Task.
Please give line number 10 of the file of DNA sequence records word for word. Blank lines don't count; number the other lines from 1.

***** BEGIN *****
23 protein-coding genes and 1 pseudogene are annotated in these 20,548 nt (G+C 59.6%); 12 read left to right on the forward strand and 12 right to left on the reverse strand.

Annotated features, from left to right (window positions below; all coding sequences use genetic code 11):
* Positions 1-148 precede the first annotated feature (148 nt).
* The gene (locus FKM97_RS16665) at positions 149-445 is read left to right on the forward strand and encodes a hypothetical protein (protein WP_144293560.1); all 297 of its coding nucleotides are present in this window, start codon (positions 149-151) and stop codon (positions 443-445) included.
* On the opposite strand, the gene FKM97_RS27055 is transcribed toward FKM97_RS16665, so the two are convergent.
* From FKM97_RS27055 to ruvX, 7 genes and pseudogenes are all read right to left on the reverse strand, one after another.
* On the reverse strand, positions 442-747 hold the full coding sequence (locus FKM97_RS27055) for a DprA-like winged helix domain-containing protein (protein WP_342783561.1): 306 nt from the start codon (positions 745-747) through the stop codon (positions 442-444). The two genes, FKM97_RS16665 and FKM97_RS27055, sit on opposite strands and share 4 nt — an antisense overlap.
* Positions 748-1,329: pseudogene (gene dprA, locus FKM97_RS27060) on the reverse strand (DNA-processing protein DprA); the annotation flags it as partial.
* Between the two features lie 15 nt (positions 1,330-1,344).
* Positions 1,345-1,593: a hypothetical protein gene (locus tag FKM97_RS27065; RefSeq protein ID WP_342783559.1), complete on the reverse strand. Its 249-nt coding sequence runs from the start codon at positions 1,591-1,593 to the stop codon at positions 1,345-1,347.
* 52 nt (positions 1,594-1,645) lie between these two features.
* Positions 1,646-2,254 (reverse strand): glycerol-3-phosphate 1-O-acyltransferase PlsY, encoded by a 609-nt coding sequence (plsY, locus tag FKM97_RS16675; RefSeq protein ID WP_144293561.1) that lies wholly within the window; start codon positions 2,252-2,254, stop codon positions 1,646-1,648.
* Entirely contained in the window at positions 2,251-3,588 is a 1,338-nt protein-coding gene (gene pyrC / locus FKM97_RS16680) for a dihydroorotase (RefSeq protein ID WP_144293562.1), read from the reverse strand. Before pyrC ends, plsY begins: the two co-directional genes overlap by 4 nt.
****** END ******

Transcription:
* Positions 1,345-1,593: a hypothetical protein gene (locus tag FKM97_RS27065; RefSeq protein ID WP_342783559.1), complete on the reverse strand. Its 249-nt coding sequence runs from the start codon at positions 1,591-1,593 to the stop codon at positions 1,345-1,347.